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Measles Outbreak and Vaccination Information
Wednesday, May 10, 2017 8:20 AM

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Measles Outbreak and Vaccination Information, May 9, 2017

 

What is the issue?

The Minnesota Department of Health and Hennepin County Public Health are investigating an outbreak of measles in Hennepin County children. For current information on the number of cases, go to the MDH Measles website (www.health.state.mn.us/divs/idepc/diseases/measles/).

Who is affected?

All confirmed cases are currently Somali Minnesotan children living in Hennepin County. For current information on who is affected, go to the MDH Measles website (www.health.state.mn.us/divs/idepc/diseases/measles/).

Is this problem specific to the Somali community?

This outbreak is about unvaccinated children, not specific communities or ethnic groups. Measles is a concern anywhere you have significant numbers of unvaccinated children, such as ECFE groups, schools, etc. Unfortunately, Minnesota’s Somali communities have been targeted with misinformation about vaccine risks and have subsequently struggled with low rates of MMR immunization.

What is measles?

Measles is a highly contagious disease caused by a virus. It can lead to hospitalization and in rare cases death. Measles spreads through the air by coughing or sneezing. You can get measles by just being in the same room as someone who has measles.

What are the symptoms?

Symptoms include a high fever, cough, runny nose and watery eyes, followed by a rash that typically spreads from head to the rest of the body. A person with measles can pass it to others from four days before their rash appears to four days after it appears.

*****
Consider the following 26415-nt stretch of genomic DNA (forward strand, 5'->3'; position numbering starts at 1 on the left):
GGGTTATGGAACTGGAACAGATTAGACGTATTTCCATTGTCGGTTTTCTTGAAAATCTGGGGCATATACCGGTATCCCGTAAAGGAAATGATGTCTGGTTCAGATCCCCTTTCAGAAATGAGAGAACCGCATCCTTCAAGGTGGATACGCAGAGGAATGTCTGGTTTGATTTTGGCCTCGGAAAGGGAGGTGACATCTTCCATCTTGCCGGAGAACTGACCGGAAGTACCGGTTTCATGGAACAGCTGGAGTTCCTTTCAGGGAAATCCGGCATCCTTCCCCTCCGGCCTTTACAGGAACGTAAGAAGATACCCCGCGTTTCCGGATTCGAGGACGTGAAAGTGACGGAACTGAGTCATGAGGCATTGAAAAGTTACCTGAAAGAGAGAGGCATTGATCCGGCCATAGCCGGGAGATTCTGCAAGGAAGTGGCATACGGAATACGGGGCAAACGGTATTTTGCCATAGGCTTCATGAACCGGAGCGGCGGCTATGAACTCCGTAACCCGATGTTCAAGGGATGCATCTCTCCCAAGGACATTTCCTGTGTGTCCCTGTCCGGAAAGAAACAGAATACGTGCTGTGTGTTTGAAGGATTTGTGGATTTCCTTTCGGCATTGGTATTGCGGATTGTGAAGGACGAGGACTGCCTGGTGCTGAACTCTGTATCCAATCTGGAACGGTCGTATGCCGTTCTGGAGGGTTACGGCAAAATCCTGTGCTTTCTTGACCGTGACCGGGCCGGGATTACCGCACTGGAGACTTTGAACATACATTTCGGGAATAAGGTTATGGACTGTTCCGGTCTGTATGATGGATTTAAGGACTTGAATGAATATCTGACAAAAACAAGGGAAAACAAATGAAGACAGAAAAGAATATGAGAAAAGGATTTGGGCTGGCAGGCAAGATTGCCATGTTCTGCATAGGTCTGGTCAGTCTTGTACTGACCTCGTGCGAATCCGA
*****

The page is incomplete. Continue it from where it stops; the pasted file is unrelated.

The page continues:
Who is at risk?

Most people in Minnesota can’t get sick from measles because they have been vaccinated or have had measles before. However, in recent years MMR vaccination rates have declined in some communities and groups – often due to fears related to misinformation about vaccine risks. This decline in vaccination rates increases the risk – not only for those who choose not to be vaccinated, but also for those who cannot be vaccinated because of their health status (for example, a weakened immune system) or because they are too young.

How can I protect myself?

Measles can spread very easily among unvaccinated people, so the best way to protect yourself and your community is to make sure everyone who is able receives the measles, mumps and rubella (MMR) vaccine.

How can I check that my children and I have been vaccinated?

Contact your health care provider to confirm that you and your children have received the MMR vaccine. You can also request vaccination records by calling 651-201-3980 or visiting MIIC Immunization Records Requests (www.health.state.mn.us/divs/idepc/immunize/registry/immrecords.html).

How common is measles in Minnesota and the U.S.?

Minnesota typically sees a handful of measles cases every year. Cases that show up are typically linked to international travel.

What should I do if I think someone I know has measles?

People at highest risk of getting measles are those who have not been vaccinated. If a family member or loved one has symptoms of measles, call your doctor or clinic. Keep the ill person at home and avoid having visitors until you have talked with your doctor or clinic. The doctor or clinic will tell you if you should come in for a visit.